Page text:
David Edwards, General Secretary of Education International, the global federation of teachers and education workers, expressed his outrage after the headquarters of the Confederazione Generale Italiana del Lavoro (CGIL), the largest union confederation in Italy, was ransacked by neo-fascists.
The violence broke out on Saturday, October 9, during demonstrations opposing a “green pass” which requires employees to show proof of COVID vaccination, negative test, or recent recovery from the virus.
“As educators and unionists, we condemn the assault on the CGIL, and express our continued solidarity with our union sisters and brothers in Italy. This act of violence by avowed neo-fascists is a clear attack on democratic institutions, and an effort to intimidate those who stand in the way of extremism and authoritarianism,” stated David Edwards, Secretary General of Education International.
“We stand with our affiliate FLC-CGIL, and with all our member organisations in Italy and trade unions in the country as they continue to represent the voice of workers and work for an inclusive democracy,” Edwards added.
Following the incident, twelve individuals, including top leaders of Forza Nuova, a small political party that describes itself as neo-fascist, were arrested in connection to the violence.
"The assault on CGIL's national headquarters is an act of fascist thuggery, an attack on democracy and on the world of work. No-one should think that they can return our country to its fascist past," stated Maurizio Landini, General Secretary of the CGIL.
Press reports based on information from official sources indicate that those who perpetrated the violence in Rome are part of an extreme right group whose strategy and actions were inspired by the January 6 assault on the US Capitol in Washington DC. In both cases, there is evidence that social media driven by extremist groups was used to manipulate anger and dissatisfaction based on lies and distortions.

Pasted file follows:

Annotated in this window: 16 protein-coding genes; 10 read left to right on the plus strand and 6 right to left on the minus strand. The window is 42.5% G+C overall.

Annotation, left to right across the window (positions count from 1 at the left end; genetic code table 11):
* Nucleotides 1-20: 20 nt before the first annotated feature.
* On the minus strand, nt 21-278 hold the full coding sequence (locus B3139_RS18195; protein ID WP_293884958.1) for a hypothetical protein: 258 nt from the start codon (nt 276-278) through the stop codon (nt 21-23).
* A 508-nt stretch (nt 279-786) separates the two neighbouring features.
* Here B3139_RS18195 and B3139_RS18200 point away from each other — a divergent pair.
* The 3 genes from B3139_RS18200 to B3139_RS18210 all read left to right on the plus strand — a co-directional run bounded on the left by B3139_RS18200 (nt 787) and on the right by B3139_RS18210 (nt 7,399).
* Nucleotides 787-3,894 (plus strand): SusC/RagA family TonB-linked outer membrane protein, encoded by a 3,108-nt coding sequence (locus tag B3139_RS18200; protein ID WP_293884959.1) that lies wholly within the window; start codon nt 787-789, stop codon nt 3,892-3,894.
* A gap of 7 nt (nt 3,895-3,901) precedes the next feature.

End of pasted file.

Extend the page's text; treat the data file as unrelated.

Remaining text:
“When facts are debatable, then you don’t have facts, you don’t have truth and you can’t have trust. Without all of these things then you don’t have a shared reality, you can’t have democracy.” This quote by Maria Ressa, a friend of Education International and recipient of the 2021 Nobel Peace Prize, illustrates the key role established, representative organizations such as unions have in safeguarding healthy democracies.
Just as journalists and a free press have a vital role in supporting democracy when it is fragile and under attack, so do teachers. The role of teachers is fundamental in cementing the values of democracy, developing competences such as listening, observation, critical thinking, free discussion, and active citizenship. These skills help young people separate facts from propaganda and serve as guiding principles for their actions as adults.
“The value of trade unions in building and maintaining democracy, as well as the irreplaceable role of journalists and educators must be understood and supported in order to prevent the type of violence and extremism which led to the attack on the union hall in Rome.” Edwards concluded.
Education International will join the national antifascist demonstration organised on Saturday 16 October in Rome by all three major trade union confederations, the Confederazione Generale Italiana del Lavoro (CGIL), the Confederazione Italiana Sindacati Lavoratori (CISL), and the Unione Italiana del Lavoro (UIL).
Abbasso il fascismo. Viva la democrazia.